The visual arts promote active, complex learning, and they are highly motivating. Technology has changed the way young people perceive and learn. Teachers are responsible for delivering instruction that competes with their students' digital world; visual arts can do that. Arts education equips students to form their own mental images and use those images to solve problems or to think up new ideas (an ability that engineers and architects frequently use). It requires students to actively use their hands and eyes to bring ideas into concrete form. And research indicates that high school arts programs often help students who are at risk of dropping out remain in school (Barry, Taylor, & Walls, 2002).
Jerome Kagan (2009) recently expressed his belief that students struggling with traditional academics might get a chance to shine in the arts—a chance that could change their future school trajectories. If early-elementary-age students had more opportunities to experience success and parity with peers (particularly in areas other than math and reading, where large performance gaps between students at this age are common), they would be less likely to give up on school learning. Kagan notes,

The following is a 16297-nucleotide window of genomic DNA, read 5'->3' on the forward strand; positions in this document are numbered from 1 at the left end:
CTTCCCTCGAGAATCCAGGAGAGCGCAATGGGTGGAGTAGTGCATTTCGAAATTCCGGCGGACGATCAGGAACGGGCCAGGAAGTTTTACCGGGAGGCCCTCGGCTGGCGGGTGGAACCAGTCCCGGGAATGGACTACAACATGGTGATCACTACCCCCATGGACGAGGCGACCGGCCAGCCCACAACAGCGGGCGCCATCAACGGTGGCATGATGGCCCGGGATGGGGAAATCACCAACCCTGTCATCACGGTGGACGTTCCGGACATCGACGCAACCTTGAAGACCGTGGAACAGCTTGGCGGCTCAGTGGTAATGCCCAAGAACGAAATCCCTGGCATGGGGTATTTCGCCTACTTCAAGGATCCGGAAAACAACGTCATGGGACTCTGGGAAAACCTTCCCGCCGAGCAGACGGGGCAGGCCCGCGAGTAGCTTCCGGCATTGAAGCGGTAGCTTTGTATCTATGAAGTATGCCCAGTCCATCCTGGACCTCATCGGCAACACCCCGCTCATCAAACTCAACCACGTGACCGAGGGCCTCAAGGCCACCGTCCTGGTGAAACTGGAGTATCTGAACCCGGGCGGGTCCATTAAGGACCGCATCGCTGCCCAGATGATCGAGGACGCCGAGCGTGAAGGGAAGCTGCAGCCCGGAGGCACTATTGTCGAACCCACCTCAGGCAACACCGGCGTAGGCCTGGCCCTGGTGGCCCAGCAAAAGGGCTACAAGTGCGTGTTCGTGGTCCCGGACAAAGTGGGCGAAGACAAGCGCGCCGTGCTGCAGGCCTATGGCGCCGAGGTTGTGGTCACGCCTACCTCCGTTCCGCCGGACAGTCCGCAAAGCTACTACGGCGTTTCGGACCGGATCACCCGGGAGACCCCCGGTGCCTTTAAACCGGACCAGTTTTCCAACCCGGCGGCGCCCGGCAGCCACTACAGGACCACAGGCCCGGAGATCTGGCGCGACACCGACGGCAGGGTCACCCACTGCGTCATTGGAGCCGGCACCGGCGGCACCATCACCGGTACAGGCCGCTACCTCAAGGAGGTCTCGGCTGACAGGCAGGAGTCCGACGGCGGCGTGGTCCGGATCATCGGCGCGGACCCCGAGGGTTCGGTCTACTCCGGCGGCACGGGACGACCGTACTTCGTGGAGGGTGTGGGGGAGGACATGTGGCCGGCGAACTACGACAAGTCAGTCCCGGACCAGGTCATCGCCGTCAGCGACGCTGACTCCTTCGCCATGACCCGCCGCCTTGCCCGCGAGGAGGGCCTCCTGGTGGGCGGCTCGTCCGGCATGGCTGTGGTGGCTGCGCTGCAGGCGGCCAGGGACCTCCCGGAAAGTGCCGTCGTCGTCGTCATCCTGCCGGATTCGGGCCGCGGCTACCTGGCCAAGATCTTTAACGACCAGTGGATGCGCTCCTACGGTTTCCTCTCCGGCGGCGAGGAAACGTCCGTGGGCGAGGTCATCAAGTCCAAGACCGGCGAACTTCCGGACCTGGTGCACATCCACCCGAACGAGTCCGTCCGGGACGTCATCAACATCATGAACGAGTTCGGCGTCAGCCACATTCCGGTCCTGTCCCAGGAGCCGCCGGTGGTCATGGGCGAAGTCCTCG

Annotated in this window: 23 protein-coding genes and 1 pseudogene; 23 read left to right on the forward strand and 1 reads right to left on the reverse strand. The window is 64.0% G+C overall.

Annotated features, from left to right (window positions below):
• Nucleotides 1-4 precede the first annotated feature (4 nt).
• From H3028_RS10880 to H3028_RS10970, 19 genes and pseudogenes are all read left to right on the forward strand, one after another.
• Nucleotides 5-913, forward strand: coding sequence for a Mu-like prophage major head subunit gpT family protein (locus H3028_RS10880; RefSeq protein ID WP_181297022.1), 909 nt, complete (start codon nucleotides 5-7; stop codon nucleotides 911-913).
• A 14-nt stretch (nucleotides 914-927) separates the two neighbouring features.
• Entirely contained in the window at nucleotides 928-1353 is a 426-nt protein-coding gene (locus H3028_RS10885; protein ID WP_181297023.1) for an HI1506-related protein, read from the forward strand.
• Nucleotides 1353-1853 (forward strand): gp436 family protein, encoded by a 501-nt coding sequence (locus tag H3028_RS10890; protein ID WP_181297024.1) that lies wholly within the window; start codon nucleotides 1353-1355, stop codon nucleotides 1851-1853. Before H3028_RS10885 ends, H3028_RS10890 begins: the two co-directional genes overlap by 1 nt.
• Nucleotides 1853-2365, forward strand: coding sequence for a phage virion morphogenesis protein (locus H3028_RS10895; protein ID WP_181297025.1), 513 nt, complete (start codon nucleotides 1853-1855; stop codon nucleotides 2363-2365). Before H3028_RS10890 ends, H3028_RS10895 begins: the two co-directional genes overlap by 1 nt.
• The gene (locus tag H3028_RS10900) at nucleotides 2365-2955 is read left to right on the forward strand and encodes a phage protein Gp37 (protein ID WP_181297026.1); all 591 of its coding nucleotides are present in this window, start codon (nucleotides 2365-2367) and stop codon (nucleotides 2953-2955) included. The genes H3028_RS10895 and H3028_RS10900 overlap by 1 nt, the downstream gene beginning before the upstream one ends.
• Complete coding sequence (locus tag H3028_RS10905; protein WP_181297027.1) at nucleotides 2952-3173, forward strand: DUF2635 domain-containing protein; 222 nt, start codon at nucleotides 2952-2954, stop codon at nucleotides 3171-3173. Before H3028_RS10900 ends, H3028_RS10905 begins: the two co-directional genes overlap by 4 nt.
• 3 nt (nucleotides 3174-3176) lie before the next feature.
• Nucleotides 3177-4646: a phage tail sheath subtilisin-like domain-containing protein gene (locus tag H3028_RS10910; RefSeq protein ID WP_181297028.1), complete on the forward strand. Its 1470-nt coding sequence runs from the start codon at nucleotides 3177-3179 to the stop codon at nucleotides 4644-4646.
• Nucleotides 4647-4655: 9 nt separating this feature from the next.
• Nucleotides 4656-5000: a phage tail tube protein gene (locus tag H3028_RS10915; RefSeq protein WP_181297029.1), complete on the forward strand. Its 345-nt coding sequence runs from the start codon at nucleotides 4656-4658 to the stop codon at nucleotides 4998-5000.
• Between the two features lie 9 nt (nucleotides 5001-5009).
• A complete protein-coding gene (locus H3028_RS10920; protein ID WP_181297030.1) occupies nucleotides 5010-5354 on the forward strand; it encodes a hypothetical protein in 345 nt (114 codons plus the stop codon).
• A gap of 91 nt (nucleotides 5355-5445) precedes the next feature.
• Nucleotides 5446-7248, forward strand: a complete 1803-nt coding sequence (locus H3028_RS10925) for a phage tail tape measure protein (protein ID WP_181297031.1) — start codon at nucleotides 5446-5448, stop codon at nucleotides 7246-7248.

An eight-year-old having difficulty learning to read at grade level whose artwork or musical instrument performance is far better than many of the children in the top 30 percent on reading or arithmetic will experience a sudden boost of confidence that, in some cases, is generalized to the formal academic domains.
When you visit an exemplary art classroom, you'll see students who are excited and actively involved in their own learning. Good arts educators model original and imaginative teaching practices in their classrooms.